The changes, however, would be for a short period. Like the exception for one-time loan restructuring after the Lehman Brothers meltdown in 2008. Multiple sources said the RBI might not dilute the spirit of its June 7 guidelines. On June 7, 2019, the RBI had issued revised guidelines for resolution of stressed assets, under which lenders had to mandatorily enter into an inter-creditor agreement (ICA) during the review of the borrower account within 30 days of the first default to any lender.
“It (circular) has suitably empowered us, but some of what is in it may have to be rethought now,” said a banker. The circular needs to be revisited as many resolution plans could not be implemented, and banks are in capital conservation mode.
A case is also being made for relaxing the terms for the upgrade of accounts. As on date, standard accounts classified as non-performing assets and those in the same category on restructuring may be upgraded only when all outstanding loans demonstrate ‘satisfactory performance’ from the date of implementation of the resolution plan up to the date by which at least 10 per cent of outstanding principal debt is repaid. The account also cannot be upgraded before one year from the commencement of the first payment of interest or principal (whichever is later).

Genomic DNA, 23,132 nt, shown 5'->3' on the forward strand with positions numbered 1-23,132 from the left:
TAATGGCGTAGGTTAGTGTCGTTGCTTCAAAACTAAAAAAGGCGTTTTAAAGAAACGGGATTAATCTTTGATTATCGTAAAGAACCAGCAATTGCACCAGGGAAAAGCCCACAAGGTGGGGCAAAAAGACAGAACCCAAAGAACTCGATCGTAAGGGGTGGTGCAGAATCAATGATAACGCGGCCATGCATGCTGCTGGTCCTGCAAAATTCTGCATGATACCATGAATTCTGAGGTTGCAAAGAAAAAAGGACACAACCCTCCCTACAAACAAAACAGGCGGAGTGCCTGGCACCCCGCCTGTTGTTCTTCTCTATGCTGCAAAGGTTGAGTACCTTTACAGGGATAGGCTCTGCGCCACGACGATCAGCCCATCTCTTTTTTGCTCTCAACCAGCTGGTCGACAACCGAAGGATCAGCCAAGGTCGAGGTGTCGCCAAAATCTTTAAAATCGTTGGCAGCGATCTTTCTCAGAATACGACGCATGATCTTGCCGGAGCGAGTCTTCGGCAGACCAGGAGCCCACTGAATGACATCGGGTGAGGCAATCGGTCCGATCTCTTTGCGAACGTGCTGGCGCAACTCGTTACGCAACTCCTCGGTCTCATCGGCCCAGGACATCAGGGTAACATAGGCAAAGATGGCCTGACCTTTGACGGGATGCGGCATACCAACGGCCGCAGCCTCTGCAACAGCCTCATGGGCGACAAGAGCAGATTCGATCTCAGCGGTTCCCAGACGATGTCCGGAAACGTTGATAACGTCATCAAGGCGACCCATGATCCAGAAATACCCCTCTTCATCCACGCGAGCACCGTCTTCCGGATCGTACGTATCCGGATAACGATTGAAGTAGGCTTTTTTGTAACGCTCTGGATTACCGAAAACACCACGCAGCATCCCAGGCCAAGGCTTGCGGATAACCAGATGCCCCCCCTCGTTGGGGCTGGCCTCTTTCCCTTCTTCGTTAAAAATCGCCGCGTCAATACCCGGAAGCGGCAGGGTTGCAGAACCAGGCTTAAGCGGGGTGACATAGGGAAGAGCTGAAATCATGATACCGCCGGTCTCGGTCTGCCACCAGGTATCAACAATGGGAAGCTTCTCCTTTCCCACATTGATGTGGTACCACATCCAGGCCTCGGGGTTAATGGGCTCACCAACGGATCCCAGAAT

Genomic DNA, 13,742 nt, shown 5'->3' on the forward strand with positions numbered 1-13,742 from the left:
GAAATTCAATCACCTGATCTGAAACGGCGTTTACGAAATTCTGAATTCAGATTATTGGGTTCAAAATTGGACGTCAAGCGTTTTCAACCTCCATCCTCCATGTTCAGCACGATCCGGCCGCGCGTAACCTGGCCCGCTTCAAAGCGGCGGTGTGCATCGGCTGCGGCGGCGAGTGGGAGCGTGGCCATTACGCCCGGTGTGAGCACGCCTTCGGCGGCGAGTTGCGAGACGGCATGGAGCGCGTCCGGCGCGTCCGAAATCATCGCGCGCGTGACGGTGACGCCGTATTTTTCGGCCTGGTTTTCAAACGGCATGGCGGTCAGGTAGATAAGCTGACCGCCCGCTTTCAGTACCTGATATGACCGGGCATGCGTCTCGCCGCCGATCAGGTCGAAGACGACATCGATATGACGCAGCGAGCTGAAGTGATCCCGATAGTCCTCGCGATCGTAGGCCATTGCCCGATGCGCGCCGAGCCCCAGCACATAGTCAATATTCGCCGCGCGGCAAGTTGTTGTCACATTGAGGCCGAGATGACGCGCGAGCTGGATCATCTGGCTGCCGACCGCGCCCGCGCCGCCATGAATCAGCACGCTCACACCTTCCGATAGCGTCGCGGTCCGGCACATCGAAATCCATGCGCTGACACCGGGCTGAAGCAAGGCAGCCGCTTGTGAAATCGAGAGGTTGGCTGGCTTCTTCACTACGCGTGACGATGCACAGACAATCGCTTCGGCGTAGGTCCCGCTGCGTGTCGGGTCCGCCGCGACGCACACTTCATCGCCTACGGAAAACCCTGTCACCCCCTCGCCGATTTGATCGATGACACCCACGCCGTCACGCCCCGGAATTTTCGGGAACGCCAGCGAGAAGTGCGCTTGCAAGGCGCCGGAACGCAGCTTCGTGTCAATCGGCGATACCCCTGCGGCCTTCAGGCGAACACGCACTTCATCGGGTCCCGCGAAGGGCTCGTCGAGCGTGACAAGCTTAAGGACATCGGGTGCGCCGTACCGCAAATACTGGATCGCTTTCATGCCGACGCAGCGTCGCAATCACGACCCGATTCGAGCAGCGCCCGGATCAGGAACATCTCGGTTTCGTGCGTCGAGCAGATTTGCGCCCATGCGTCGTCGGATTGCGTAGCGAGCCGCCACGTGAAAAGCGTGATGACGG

A related point of contention is that independent credit evaluation of the residual debt by credit rating agencies for exposures of Rs 500 crore and above should have a credit opinion of RP4 or better – the RBI has defined debt with RP4 as having a moderate degree of safety.
“In the post-Covid world, it is tough to wait for a year to get upgraded as additional funding may be needed in most cases or get such an RP4 opinion,” said a banker. Another banker said: “Anyway, all resolution plans may have to be reworked even as stress has only increased in these accounts.”
The June 7 circular is now being revisited due to the references to the extraordinary circumstances in earlier RBI communiques.
While the RBI’s June 7 circular does not contain the word “pandemic”, its master circular of July 1, 2015, mentions it — “There can be situations where a bank is put unexpectedly to loss due to events such as civil unrest or collapse of currency in a country. Natural calamities and pandemics may also be included in the general category. All these factors, which are beyond the control of the promoters, may lead to delay in project implementation and involve restructuring and reschedulement of loans by banks.”
During the discussions it has been pointed out that “the Covid-19 pandemic should be seen as a force majeure and a natural calamity in the health space”. But if the RBI were to treat Covid-19 as a force majeure, all contracts could be opened up. A top lawyer said: “A few contracts have adverse material changes incorporated in them, but these have not really been tested.”
One-time restructuring of loans due to Covid-19 is also on the cards. The RBI’s June 7 circular states the under “exceptions” restructuring in respect of projects involving deferment of date of commencement shall continue to be covered under the guidelines contained in the master circular of July 1, 2015.